ORLANDO—SAP AG held it’s annual conference this year where execs spoke on various topics including the Sybase acquisition, and the how mobile, in-memory analytics and on-demand plays into its vision of the future of computing. Here are just some other things seen and heard:

1.For the first time in Sapphire’s history, the annual event was simulcast in Frankfurt and Orlando via satellite for the 50,000 participants to “connect in reality and virtually.”

2.Execs re-iterated SAP’s three-pronged strategy that is mobile, on-demand and in-memory analytics. However, co-CEO Jim Hagemann-Snabe acknowledged SAP will have to learn to think differently in the software-as-a-service realm. “On-demand is a relatively new market for us,” said Hagemann-Snabe.

3.Co-CEO Bill McDermott said because “the new desktop is the mobile,” the company’s recent US$5.8 billion acquisition of Sybase is worth the money if SAP wants to be a leader in mobility. “Exceptional assets don’t come cheap,” said McDermott.

4.General Colin Powell, former U.S. Secretary of State and currently a venture capitalist, made an appearance at the ASUG keynote. Admittedly an information geek, Powell said he’s trying to become digital. “I still have trouble because I was born analog,” he joked.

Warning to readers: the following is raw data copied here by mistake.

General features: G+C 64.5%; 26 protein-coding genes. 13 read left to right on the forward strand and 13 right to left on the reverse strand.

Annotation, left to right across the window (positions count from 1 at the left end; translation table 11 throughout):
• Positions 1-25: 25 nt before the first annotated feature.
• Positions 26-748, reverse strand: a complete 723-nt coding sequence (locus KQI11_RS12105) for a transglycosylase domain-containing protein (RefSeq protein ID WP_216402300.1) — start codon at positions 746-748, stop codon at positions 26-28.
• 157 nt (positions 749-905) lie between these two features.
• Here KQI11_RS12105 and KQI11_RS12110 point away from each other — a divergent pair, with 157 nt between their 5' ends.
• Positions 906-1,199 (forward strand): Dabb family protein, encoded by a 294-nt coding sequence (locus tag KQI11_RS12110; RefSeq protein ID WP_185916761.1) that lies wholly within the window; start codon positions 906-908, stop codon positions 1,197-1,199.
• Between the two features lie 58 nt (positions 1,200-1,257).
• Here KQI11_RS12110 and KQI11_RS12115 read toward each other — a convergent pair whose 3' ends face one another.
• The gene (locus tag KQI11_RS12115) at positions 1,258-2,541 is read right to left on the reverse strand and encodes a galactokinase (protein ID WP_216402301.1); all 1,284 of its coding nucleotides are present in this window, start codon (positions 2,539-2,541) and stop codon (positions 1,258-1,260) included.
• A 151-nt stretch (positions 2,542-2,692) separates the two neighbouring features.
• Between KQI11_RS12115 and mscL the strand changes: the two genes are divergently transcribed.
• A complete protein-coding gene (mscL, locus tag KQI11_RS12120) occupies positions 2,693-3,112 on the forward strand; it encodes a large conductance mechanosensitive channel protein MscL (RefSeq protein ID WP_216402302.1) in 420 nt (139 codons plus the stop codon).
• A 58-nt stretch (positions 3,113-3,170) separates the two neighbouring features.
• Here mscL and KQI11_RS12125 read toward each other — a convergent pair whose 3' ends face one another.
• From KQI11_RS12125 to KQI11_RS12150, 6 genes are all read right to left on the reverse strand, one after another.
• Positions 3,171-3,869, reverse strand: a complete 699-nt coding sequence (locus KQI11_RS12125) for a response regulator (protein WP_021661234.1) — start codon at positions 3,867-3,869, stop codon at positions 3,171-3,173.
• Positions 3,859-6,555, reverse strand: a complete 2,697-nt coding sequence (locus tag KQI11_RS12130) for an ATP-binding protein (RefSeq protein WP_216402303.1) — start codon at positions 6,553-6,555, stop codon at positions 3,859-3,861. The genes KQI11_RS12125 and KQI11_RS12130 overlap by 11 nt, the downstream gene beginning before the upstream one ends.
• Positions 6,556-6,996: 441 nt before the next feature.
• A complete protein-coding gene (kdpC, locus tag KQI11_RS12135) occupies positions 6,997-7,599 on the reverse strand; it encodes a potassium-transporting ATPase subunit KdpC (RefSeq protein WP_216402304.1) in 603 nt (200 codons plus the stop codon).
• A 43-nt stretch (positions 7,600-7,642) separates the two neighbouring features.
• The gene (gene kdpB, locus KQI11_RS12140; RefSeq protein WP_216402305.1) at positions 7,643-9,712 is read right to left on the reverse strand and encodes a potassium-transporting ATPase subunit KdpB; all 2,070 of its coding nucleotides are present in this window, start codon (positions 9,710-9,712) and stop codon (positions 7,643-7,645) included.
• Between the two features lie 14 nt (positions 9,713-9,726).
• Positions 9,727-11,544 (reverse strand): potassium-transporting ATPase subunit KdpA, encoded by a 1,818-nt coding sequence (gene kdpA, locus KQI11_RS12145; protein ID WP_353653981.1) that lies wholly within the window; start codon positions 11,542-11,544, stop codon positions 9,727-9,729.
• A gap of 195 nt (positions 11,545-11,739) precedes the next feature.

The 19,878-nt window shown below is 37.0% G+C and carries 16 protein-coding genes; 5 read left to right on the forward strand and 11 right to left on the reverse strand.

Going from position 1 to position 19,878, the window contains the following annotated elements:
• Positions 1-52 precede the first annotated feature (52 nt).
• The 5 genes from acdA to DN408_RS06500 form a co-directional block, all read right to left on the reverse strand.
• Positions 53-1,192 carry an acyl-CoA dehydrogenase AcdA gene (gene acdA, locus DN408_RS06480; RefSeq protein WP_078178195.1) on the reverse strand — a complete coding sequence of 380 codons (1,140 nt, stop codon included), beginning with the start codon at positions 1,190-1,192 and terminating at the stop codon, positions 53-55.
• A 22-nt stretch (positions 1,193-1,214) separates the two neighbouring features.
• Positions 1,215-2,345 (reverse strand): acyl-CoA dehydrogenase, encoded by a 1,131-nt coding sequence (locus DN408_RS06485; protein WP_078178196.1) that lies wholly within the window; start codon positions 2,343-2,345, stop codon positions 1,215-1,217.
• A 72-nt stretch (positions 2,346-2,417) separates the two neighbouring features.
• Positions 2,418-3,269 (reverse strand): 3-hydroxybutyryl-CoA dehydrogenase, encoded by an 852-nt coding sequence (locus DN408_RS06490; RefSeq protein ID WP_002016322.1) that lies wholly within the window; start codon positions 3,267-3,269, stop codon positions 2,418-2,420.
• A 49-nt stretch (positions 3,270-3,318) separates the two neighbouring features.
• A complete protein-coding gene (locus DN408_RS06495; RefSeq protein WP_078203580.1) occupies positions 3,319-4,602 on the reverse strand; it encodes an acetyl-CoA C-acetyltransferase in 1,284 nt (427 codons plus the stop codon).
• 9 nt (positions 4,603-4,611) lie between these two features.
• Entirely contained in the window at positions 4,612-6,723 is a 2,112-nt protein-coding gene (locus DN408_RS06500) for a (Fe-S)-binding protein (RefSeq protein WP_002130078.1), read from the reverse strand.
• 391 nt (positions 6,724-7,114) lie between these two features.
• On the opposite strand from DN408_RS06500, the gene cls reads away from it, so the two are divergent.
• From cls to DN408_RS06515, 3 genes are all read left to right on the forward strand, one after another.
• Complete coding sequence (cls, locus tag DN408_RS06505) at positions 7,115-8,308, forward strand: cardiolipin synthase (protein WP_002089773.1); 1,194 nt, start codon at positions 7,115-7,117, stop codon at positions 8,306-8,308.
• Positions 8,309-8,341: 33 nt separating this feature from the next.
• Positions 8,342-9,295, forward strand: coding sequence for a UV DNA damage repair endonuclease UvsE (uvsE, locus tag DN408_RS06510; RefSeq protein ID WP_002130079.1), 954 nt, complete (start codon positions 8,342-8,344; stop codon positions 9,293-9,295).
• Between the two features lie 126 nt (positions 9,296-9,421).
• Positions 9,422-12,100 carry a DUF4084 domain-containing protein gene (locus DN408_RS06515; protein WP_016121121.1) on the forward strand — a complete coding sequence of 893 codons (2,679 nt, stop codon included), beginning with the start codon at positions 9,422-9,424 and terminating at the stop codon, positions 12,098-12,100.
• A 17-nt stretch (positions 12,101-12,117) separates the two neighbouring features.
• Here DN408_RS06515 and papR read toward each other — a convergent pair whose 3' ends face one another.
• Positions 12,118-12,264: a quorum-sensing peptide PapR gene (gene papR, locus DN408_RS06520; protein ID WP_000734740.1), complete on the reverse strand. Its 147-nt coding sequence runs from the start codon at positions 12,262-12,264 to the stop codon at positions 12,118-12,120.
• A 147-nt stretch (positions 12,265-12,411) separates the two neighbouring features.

5.After an all-day downpour, the Orange County Convention centre where the conference is being held, sprang a leak.

6.McDermott took a malicious jab at rival Oracle Corp. as an example of how SAP will not manage an acquisition of a company. “Not like other acquisitions we’ve seen done in the California area where 21,000 jobs have been cut and people have been demoralized,” said McDermott.

7.Business ByDesign is “not a fantasy” for there are a number of businesses who currently use it, albeit just certain aspects of the offering, execs said. SAP is cautiously setting no target adoption because it wants “to get experience first,” said Hagemann-Snabe.

8.Sea, air and land adventurer, Sir Richard Branson, also made an appearance from Frankfurt to talk about business innovation. Why name his company Virgin? “Well, I was 16 when I started the company,” said Branson, cheekily. Branson’s vision for IT: “Try to get all equipment through on a simple environmentally friendly machine.”

Follow Kathleen Lau on Twitter: @kathleenlau



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